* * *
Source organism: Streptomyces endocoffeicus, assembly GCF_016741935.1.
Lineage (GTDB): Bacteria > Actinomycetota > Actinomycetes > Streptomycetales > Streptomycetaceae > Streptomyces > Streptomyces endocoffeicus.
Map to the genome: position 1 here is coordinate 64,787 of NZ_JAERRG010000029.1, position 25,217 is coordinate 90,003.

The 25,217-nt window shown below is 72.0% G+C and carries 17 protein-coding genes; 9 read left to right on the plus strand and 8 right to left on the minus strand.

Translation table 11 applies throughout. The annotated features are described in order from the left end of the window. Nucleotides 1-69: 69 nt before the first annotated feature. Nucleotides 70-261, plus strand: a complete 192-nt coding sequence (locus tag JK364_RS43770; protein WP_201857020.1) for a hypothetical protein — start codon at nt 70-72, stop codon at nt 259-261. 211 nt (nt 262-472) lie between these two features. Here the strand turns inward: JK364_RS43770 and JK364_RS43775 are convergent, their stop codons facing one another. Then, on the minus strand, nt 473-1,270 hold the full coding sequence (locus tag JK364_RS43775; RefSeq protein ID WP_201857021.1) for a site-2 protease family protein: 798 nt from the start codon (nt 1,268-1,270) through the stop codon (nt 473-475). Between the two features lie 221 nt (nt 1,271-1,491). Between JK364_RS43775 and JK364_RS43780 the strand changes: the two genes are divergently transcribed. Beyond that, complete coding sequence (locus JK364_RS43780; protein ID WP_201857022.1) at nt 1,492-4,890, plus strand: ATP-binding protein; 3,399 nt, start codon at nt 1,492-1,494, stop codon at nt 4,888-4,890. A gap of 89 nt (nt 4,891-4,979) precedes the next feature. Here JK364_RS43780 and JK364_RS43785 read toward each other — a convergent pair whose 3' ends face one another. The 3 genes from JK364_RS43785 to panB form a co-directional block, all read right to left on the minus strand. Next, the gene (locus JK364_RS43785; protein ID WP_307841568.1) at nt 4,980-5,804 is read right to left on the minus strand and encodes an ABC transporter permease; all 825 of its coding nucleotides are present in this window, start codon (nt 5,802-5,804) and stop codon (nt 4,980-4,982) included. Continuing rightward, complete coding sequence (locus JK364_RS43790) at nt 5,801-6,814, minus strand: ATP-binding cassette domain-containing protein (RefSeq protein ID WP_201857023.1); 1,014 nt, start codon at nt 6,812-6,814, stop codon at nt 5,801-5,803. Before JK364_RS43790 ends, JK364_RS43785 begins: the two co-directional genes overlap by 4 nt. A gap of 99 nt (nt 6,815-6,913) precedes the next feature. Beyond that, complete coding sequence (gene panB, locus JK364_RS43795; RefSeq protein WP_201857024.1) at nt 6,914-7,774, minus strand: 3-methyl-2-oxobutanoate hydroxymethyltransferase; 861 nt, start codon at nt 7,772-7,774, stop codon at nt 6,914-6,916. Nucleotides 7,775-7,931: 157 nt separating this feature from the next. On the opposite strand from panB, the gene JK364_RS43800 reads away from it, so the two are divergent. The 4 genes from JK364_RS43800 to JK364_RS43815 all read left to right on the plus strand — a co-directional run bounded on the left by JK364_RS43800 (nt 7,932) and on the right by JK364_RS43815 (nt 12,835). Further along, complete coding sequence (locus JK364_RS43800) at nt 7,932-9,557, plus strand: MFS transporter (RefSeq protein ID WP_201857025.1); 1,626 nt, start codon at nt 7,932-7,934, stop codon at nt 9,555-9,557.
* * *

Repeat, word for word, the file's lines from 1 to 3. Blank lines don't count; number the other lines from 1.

Source organism: Streptomyces endocoffeicus, assembly GCF_016741935.1.
Lineage (GTDB): Bacteria > Actinomycetota > Actinomycetes > Streptomycetales > Streptomycetaceae > Streptomyces > Streptomyces endocoffeicus.
Map to the genome: position 1 here is coordinate 64,787 of NZ_JAERRG010000029.1, position 25,217 is coordinate 90,003.